Other problems with the Turnbull Government’s proposal to make citizenship harder to obtain include longer waiting periods and a crude emphasis on values in the citizenship test. As Melbourne University Professor Ghassan Hage told SBS, Turnbull claiming that values such as “freedom, equality of men and women, mutual respect, the rule of law, democracy, a fair go” are uniquely Australian, has a racist subtext which insinuates Australians have superior moral standards lacking in foreigners. This differentiation is accentuated by the inclusion of questions about domestic violence, female genital mutilation and child marriage, issues which are often mistakenly associated with Islam, despite them occurring across a range of religions.
Turnbull’s emphasis on values is not new. In 1923, Myra Willard, defending the White Australia Policy, wrote, “The union of a people depends on common loyalty to common ideals … to preserve the unity of their national life, a people can admit emigrants from alien races only if within a reasonable time they show a willingness and a capacity to amalgamate ideally as well as racially with them.”
Voices against Bigotry welcomes the news today that a planned Australian speaking tour by anti-Muslim extremist Ayaan Hirsi Ali has been cancelled. Along with other academic, faith and anti-racist groups concerned about rising anti-Muslim sentiment, Voices against Bigotry endorsed a media briefing pack that outlined key issues of concern: her conflation of Muslims with terrorism; her denigration of Muslim women; her advocacy of confronting Muslims about their faith and converting them to Christianity; her denial of Islamophobia; her problematic policy positions on Muslims; and her lack of expertise. Almost 400 Muslim women including prominent activists, writers and academics signed a petition protesting the tour, while others took part in a video that went viral with over 114,000 views in its first nine hours.
The company Hirsi Ali keeps says a lot about her politics. She was an MP for a right-wing Dutch political party before moving to the US to work for neo-conservative think tank the American Enterprise Institute. Tony Abbott, Pauline Hanson and the far-right Q Society embrace her. In contast, the respected hate watch group the Southern Poverty Law Center has declared her an anti-Muslim extremist, and Brandeis University, founded by the Jewish community after the Holocaust, rescinded its offer of an honorary degree in social justice because of her Islamophobic comments.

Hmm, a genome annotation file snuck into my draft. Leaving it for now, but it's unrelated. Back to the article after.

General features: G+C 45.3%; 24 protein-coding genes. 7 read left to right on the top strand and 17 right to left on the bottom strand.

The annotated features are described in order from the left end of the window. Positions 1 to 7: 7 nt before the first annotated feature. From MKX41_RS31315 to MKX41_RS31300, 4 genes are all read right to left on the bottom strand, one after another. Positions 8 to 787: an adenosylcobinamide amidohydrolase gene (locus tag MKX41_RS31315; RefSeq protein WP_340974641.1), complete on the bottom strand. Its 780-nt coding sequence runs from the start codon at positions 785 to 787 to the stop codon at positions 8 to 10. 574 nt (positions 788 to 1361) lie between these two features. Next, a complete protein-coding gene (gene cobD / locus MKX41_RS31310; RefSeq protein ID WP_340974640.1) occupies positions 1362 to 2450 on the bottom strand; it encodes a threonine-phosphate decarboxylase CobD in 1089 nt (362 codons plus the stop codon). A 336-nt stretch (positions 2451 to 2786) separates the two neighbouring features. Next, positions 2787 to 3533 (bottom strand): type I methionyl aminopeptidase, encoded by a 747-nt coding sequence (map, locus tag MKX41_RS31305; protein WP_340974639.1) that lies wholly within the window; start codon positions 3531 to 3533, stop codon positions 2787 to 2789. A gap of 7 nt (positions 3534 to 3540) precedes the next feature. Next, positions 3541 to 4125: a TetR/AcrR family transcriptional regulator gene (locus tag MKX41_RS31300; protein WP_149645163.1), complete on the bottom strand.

Some will argue the citing of security concerns as one of “a number of reasons” for cancelling the tour is evidence that Hirsi Ali’s free speech is being impeded. But as long as Hirsi Ali uses the sorts of platforms ordinary people can only dream of to spread ideas of division and hatred, we will continue to voice our opposition to them.
As if the election of Donald Trump wasn’t worrying enough, some of his early appointments, people who support Muslim immigration bans, a register of Muslims and internment camps are cause for serious concern. His victory has emboldened right-wingers everywhere with hate crimes including anti-Semitism on the rise, showing that when bigotry against one group is tolerated, all minorites are affected. Victories for the far-right in Italy, Austria, The Netherlands and France now distinct possibilities. In Australia, Peter Dutton has tried to capitalise on this mood, calling the migration of Lebanese Muslims a mistake. Ruby Hamad’s brilliant article captures the impact of this discourse. In this atmosphere, critically assessing claims about Muslims by supposedly progressive voices is of the utmost importance, as outlined in this article by Voices against Bigotry co-founder Susie Latham. GetUp is organising a campaign against this hatred. You can contribute here.